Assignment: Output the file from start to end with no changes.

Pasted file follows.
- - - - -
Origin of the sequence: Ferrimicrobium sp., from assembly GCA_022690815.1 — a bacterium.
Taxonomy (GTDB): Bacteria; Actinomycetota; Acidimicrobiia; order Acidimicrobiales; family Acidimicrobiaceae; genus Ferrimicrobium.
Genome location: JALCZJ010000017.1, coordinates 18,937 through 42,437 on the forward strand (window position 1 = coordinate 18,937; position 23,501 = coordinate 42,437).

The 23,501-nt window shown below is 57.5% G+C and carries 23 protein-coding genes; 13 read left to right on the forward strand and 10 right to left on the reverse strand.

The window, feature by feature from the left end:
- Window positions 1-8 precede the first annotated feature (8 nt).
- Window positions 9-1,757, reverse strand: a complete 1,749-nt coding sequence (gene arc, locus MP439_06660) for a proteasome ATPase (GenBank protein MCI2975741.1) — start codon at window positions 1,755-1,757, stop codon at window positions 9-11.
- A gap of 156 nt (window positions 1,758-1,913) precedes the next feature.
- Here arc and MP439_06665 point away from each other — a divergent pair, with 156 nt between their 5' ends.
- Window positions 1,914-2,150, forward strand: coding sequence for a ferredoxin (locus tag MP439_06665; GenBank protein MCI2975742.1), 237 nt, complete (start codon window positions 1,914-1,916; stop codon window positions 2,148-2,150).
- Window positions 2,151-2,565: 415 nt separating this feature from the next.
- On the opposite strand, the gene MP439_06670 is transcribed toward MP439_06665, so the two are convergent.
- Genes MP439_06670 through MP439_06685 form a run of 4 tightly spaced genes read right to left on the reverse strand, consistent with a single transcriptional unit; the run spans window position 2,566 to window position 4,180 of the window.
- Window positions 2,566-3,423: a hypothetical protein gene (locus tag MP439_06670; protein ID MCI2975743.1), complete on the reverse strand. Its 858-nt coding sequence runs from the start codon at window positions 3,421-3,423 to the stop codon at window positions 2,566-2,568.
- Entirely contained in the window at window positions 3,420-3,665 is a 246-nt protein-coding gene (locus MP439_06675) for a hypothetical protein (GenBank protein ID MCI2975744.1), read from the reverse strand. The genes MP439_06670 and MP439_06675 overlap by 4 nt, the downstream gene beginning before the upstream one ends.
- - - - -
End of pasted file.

Origin of the sequence: Ferrimicrobium sp., from assembly GCA_022690815.1 — a bacterium.
Taxonomy (GTDB): Bacteria; Actinomycetota; Acidimicrobiia; order Acidimicrobiales; family Acidimicrobiaceae; genus Ferrimicrobium.
Genome location: JALCZJ010000017.1, coordinates 18,937 through 42,437 on the forward strand (window position 1 = coordinate 18,937; position 23,501 = coordinate 42,437).

The 23,501-nt window shown below is 57.5% G+C and carries 23 protein-coding genes; 13 read left to right on the forward strand and 10 right to left on the reverse strand.

The window, feature by feature from the left end:
- Window positions 1-8 precede the first annotated feature (8 nt).
- Window positions 9-1,757, reverse strand: a complete 1,749-nt coding sequence (gene arc, locus MP439_06660) for a proteasome ATPase (GenBank protein MCI2975741.1) — start codon at window positions 1,755-1,757, stop codon at window positions 9-11.
- A gap of 156 nt (window positions 1,758-1,913) precedes the next feature.
- Here arc and MP439_06665 point away from each other — a divergent pair, with 156 nt between their 5' ends.
- Window positions 1,914-2,150, forward strand: coding sequence for a ferredoxin (locus tag MP439_06665; GenBank protein MCI2975742.1), 237 nt, complete (start codon window positions 1,914-1,916; stop codon window positions 2,148-2,150).
- Window positions 2,151-2,565: 415 nt separating this feature from the next.
- On the opposite strand, the gene MP439_06670 is transcribed toward MP439_06665, so the two are convergent.
- Genes MP439_06670 through MP439_06685 form a run of 4 tightly spaced genes read right to left on the reverse strand, consistent with a single transcriptional unit; the run spans window position 2,566 to window position 4,180 of the window.
- Window positions 2,566-3,423: a hypothetical protein gene (locus tag MP439_06670; protein ID MCI2975743.1), complete on the reverse strand. Its 858-nt coding sequence runs from the start codon at window positions 3,421-3,423 to the stop codon at window positions 2,566-2,568.
- Entirely contained in the window at window positions 3,420-3,665 is a 246-nt protein-coding gene (locus MP439_06675) for a hypothetical protein (GenBank protein ID MCI2975744.1), read from the reverse strand. The genes MP439_06670 and MP439_06675 overlap by 4 nt, the downstream gene beginning before the upstream one ends.